Circle of Sanity - 10 Questions Music Interview
Updated: Sep 29, 2020
Circle of Sanity combines hard rock, classic rock, and metal to create their own unique sound. Josh Sapna is on guitars and vocals;
Carson Slovak is on bass; and Grant McFarland is on drums. Circle of Sanity has toured the Mid-Atlantic region from 50 seat bars to clubs with a capacity of over 2,000 such as the Silo in Reading and Mac's Club in Baltimore. One thing remains consistent through every show they do and that's an overwhelming positive response from the audience. Circle of Sanity brings it every night. They leave the audience wanting more and singing along with every word.
Was there something (an experience) or someone in your life that was the "catalyst" for you to start writing music? Tell us about it.
There's no one thing I could put my finger on. When I discovered Led Zepellin and Pink Floyd, it made me want to play guitar and sing. Once I learned to do play and sing, the writing part just came naturally. I had all these ideas flowing, and I really never had a problem bringing them to fruition.
Let's get this out of the way. What is the CRAZIEST thing that has ever happened to you in your music career?
During the Millennium Music Conference show in 2011, a guy in the crowd was rocking out and passed out while he was head banging. He fell into my pedal board and mic stand causing my mic to fly across the room. We happened to be in a guitar solo when it happened so we just extended it until the stage hand tracked down the mic and replaced it. Then we broke back into the chorus and never missed a beat.
What has been the high point of your music path?
I'd say the recording of the latest EP. I know it doesn't sound too exciting but, for me personally, it was the first time I felt like everything turned out as good as it could all across the board.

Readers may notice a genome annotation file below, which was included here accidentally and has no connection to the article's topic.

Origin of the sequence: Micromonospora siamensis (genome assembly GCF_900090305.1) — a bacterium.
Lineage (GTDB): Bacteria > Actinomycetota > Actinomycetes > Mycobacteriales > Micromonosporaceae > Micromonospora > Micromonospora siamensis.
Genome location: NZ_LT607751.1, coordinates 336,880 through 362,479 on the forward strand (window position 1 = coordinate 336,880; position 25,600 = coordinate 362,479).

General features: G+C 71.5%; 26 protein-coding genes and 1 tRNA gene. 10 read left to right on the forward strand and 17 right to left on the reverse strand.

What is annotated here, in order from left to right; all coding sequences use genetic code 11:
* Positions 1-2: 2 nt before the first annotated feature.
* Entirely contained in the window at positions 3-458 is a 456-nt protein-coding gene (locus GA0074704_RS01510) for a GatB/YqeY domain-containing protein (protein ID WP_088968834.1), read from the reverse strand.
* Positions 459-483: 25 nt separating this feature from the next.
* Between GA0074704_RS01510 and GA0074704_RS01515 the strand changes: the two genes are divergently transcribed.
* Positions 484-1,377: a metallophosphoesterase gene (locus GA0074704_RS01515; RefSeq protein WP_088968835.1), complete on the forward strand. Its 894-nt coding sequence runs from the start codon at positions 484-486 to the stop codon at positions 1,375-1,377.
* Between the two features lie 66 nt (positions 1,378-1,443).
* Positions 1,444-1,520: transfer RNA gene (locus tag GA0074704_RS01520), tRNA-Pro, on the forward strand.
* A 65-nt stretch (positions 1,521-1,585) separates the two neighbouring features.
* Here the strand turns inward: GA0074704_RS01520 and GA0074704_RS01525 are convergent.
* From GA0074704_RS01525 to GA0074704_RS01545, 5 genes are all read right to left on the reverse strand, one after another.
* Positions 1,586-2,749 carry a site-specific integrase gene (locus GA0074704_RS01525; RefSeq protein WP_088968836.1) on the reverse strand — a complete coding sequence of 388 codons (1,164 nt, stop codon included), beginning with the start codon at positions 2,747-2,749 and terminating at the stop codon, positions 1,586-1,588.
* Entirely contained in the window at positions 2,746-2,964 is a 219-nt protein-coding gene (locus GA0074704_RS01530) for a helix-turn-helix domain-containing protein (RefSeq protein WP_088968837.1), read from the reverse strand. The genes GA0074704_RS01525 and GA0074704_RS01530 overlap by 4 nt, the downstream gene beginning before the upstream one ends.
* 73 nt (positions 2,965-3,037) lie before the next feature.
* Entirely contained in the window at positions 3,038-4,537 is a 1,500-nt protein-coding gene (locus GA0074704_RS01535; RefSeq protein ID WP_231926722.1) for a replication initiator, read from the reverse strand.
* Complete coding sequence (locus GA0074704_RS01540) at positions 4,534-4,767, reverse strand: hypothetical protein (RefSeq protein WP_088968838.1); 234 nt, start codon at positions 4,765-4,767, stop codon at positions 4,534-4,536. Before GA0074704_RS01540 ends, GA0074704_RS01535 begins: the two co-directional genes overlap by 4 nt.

So, how do you approach songwriting or what is your creative process like?
It always starts with a guitar line or riff. Then I'll build off of that. I have so many little tidbits and riffs laying around that once a song starts coming together, I'll go back through them and see if any of them will work with what I'm currently working on. Lyrics are always last and generally the hardest part for me.
What do you see as the biggest challenge facing Indie Artists today? Or, if you could ask the music industry to change one thing, what would it be?
I think the overall saturation of the music market is causing a kind of crass reaction. It's like every third person has a band and good, bad, or indifferent, it is released into the world and pushed in everyone's face, and I think it's causing a bit of a "meh" reaction to music in general which is a shame because it's such a special craft.
If you could share the stage with one other artist or band, who would it be and why?
I would say Breaking Benjamin. I really think our music would be well received by their audience plus we're both from PA and we know some of the same people. We've played some of the same venues and recorded at the same studio.
What are your rehearsals generally like? Or, how do you prepare for a live show?
Rehearsal is usually going over whatever songs we're doing in our most recent sets and then on the backend sharing ideas and developing new material.
Pick one song that was your greatest challenge to write. Tell us about it!
I'd have to say Mortal Coil. It took years. The original riff was one of those tidbits I was talking about. It sat around for a long time and as I came up with more riffs and parts, I started piecing them together. I was literally finishing lyrics the day before I recorded vocals but it all came together exactly how I envisioned it.
What's coming up in the future?
I don't really now what the future holds. I know I want to continue creating and recording music and hopefully play live again if there are any venues left open in the wake of Covid.
Tell us where fans can access your music?
It's on pretty much every streaming platform. Spotify, YouTube, iTunes, Apple Music, Amazon, etc.
Listen on Spotify
Subscribe on Youtube.